The best links come from websites that follow ethical practices and have genuine character. From an ethical standpoint, you wouldn’t want a link from a site that links to several other low-quality sites, or that has a bunch of low-quality sites linking to it. Such underlying link schemes are usually on the verge of a penalty at some point. If you have a link from that site, it won’t hold value for very long. Conversely, a link from a site that boasts its own strong link portfolio will better resist algorithm updates and have long term value.
Sites with genuine character and motivation are also important. Is the site maintained by real authors with credentials? Is the content updated with topics relevant to the site’s audience? A site that languishes without updates or that doesn’t have any clear ownership will only lose link value and page visits as time rolls on.
Just as your site is high-quality — updating with original content that prioritizes user experience — it should link and be linked to by similar quality sites. It’s that type of reciprocation that has the highest link value. When it comes to SEO, “like begets links.”
The “Penguin” algorithm update from Google has certainly taken web spammers down a peg (or SERP ranking) by dishing out penalties for things like overused anchor text and duplicate content. However, it’s not just nefarious websites receiving a penalty. Many well-meaning companies can have spam elements on their site specifically targeted by Penguin. In many cases, these problem areas of a website are a matter of taking some shortcuts with content development. But, there are no shortcuts in quality SEO! If you’re concerned about Penguin penalizing your site, devote some time to these areas:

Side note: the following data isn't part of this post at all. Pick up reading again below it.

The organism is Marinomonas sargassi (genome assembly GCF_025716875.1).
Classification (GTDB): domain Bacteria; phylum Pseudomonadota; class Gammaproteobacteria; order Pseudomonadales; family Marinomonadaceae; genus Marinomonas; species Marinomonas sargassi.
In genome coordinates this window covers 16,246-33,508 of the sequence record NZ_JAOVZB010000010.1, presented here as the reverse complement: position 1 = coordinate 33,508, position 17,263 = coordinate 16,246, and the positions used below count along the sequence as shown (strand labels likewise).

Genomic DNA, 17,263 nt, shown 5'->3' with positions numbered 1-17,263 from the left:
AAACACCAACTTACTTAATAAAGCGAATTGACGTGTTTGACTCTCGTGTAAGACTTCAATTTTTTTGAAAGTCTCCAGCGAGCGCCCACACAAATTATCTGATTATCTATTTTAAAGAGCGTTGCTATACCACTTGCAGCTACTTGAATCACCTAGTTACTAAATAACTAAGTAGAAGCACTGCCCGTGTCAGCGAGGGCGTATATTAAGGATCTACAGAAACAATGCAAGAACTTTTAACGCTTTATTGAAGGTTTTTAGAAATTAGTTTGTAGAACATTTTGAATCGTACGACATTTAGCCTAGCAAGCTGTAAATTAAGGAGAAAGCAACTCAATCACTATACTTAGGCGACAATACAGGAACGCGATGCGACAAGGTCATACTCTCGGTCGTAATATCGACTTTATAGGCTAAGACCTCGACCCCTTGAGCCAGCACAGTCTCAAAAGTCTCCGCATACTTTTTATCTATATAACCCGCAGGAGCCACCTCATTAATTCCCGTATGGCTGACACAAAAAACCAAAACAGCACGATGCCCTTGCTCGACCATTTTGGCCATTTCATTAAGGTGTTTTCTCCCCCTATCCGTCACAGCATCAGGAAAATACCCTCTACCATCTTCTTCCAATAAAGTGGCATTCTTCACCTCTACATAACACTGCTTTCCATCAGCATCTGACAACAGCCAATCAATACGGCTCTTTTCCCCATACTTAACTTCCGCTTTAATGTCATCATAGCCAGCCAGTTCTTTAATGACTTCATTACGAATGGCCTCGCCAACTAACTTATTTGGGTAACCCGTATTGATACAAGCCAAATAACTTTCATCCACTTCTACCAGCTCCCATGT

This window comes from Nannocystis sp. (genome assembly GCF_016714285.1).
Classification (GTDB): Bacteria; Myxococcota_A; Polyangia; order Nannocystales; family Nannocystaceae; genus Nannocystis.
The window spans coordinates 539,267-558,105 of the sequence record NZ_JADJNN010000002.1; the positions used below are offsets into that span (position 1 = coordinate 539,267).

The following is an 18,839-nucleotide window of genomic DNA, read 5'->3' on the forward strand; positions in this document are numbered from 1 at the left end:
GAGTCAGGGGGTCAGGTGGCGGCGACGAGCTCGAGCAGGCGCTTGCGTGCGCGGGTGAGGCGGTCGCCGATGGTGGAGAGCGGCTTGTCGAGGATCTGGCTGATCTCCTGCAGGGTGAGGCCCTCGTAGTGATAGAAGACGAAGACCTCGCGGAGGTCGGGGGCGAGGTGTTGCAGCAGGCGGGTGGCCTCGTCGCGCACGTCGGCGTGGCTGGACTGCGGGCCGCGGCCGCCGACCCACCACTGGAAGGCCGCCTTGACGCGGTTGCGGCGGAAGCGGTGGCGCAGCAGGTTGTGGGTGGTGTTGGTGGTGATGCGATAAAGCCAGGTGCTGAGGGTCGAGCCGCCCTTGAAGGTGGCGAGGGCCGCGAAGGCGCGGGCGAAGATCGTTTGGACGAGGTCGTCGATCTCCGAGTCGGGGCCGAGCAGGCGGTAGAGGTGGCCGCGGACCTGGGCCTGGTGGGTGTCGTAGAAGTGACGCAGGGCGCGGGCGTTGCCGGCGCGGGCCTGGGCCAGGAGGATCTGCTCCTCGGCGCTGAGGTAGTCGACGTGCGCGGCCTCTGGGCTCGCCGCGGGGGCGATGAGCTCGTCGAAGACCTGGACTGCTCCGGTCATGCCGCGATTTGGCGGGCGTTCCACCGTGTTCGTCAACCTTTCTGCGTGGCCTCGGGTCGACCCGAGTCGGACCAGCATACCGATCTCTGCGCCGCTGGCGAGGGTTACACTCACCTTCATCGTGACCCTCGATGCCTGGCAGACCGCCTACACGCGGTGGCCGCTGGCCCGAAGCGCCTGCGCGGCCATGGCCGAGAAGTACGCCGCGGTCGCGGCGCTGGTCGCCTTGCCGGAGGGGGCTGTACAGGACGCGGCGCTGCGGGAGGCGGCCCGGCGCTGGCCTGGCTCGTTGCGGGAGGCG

Titles — To be effective for both user experience and SEO, title tags need to be informative and descriptive. Google has only gotten more critical of title tags — often changing them entirely when a page ranks for certain search results. The title tag is not the place to cram keywords and branding — exactly the kind of thing Penguin is frowning upon. Make sure your titles are true to the theme of their respective pages.
Internal Links — Out of all SEO elements, internal links have probably drawn the most ire of Penguin. When building site content [http://www.morevisibility.com/services-seo-copywriting.php], you are totally in charge of what pages to link to and what anchor text to use. It’s all too easy and tempting to over-link to certain pages and/or continuously use the same anchor text — often a perfectly optimized keyphrase. The same goes for giant page footers filled with internal site links. Overdoing this type of optimization will raise a red flag. Include variety by blending synonyms for your keywords and calls to action in your anchor text.
Back Links — While you have less control over your back links, you should be discerning about them when you can. For your company link building efforts, shoot for variety (with different types of sites, content, and anchor text) and quality (by creating original content for sites that are reputable and relevant to your business).
Content Layout — Of course, your site should be content rich. But when you start repeating yourself, you’re treading on thin ice. Two pages meant to target slightly different versions of the same keyphrase are not helpful to the user and could be flagged by Penguin as being duplicative. Read through your site and ask yourself whether a page really provides new and useful information, or if it just retreads information from another page of your site.